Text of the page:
If you have not ridden a KTM yet, then either you don’t know how to ride a bike or you live under a rock. KTM has rewritten the scape of Indian biking and on its fifth anniversary here in India, I decided to dig a little deeper into this success story of KTM.
Bajaj brought the Austrian performance bike maker to India in 2011. It was a match made in heaven – the racing prowess of KTM combined with the mass manufacturing expertise of Bajaj. KTM debuted the Indian market with just one offering- the Duke 200, and it was an instant success. The secret behind this ‘instant success’ you ask? There were five key factors at play here as I will discuss further, but if I were to sum it all up in a single word, I’d say unconventional.
- Timing: KTM couldn’t have come to the Indian shores at a better timing. The Indian buyers were maturing and had started considering performance over efficiency. Yamaha had proved with the R15 v2.0 that people don’t mind shelling out north of one lakh rupees for a bike other than the Bullet. The party had started, and apart from R15 the only other guest was the Honda CBR 250, which was a segment above and too costly to be a real competition. KTM had a whole new market to cater and the Duke 200 didn’t disappoint its buyers.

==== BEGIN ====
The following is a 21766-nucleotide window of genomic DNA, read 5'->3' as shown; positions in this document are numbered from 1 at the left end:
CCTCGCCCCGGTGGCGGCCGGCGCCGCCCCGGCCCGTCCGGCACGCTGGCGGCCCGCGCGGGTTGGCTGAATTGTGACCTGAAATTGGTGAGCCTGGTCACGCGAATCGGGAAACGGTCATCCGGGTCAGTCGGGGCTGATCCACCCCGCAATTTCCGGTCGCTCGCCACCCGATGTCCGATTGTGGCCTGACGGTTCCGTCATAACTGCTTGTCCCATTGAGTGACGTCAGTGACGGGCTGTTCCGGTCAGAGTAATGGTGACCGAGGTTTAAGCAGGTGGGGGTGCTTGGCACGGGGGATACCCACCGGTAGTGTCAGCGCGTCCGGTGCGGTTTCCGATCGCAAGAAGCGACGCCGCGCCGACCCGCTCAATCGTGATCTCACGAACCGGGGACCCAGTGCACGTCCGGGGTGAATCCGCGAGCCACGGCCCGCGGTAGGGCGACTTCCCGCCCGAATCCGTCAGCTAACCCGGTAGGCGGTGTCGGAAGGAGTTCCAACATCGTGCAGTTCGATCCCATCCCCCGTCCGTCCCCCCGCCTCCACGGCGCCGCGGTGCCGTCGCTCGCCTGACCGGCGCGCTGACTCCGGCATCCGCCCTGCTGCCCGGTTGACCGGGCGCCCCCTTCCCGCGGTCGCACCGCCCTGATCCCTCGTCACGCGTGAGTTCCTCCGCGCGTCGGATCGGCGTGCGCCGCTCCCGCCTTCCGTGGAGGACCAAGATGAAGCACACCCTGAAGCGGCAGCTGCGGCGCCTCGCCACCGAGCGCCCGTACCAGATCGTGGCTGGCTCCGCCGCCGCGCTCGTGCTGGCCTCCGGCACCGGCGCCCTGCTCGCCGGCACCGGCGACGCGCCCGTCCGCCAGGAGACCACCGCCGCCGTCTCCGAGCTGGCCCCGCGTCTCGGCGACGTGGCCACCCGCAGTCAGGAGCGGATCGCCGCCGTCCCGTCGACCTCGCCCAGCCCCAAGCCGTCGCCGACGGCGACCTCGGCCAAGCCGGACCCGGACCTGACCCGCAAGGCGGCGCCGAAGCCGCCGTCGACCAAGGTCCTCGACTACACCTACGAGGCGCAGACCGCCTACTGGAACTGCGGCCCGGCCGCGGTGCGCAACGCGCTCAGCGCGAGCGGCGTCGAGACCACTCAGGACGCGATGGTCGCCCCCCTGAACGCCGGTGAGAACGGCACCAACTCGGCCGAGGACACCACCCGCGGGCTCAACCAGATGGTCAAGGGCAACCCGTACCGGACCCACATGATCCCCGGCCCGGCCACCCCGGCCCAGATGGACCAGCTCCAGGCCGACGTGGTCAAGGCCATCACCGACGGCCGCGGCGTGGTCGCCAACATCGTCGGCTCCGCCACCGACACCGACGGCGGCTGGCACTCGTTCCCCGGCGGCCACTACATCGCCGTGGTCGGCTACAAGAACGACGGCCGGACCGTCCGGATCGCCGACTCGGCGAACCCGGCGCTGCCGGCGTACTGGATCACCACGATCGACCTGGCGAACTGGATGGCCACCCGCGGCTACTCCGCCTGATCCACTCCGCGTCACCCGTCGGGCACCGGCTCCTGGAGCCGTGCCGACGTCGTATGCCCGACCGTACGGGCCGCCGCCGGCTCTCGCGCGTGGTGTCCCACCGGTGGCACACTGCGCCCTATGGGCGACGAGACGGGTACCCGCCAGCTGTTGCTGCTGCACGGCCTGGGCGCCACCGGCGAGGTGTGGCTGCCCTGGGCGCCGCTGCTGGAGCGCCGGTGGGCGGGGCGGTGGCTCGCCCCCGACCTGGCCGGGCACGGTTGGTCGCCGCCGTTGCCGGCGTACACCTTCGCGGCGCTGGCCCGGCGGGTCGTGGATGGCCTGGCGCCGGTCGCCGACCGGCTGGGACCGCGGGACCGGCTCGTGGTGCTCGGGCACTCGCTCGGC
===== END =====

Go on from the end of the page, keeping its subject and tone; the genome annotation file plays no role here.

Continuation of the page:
- Pricing: KTMs have always been competitively priced. The value they offer for our bucks would satisfy even our next door Sharma uncle. We get a performance comparable to bikes of a larger capacity (and price tag) at a much reasonable cost. And nothing quite pleases us Indians like value for money.
- Aesthetics: Those charms, boy! The Duke was an unconventional design painted in a feast of flashy orange. The best we had seen under the pretence of a ‘street fighter’ so far was the Yamaha FZ. The looks were never seen before in the Indian market and Bajaj / KTM had gambled with those looks, which paid off really well. People went crazy over the KTM Duke. Later when the RCs arrived they too created a sensation with those performance oriented, no-nonsense looks.
- Performance: The performance was, can’t help but overuse the word, unconventional. That crazy torque, those insane sprints and the ludicrous top speed, simply mind-blowing. If you had test ridden a KTM, you had to buy it. You simply can’t get over that rush. The experience was mesmerizing. Whenever you ride a KTM, your worries get carried away with the wind. You experience an aggressive calm, a high speed nirvana.
- After sales services: There is a reason why the likes of the Hyosungs and the Benellis couldn’t make it big in India. Their after sales services were non-existent. KTM tapped into the vast and organized service network of Bajaj and gave the buyers no reason to complain. The spares were a tad overpriced for sure, but given the oomph factor of owning a KTM, that can be ignored.
These factors, when coupled with aggressive marketing, give you the right edge over a market that was plagued with bland and monochromatic (chuck black, gimme the neon, baby!) commuters pretending to be sports bikes. The rest as they say, is all history. Five years and four successful models later, KTM has the lion share in the performance bike market in India.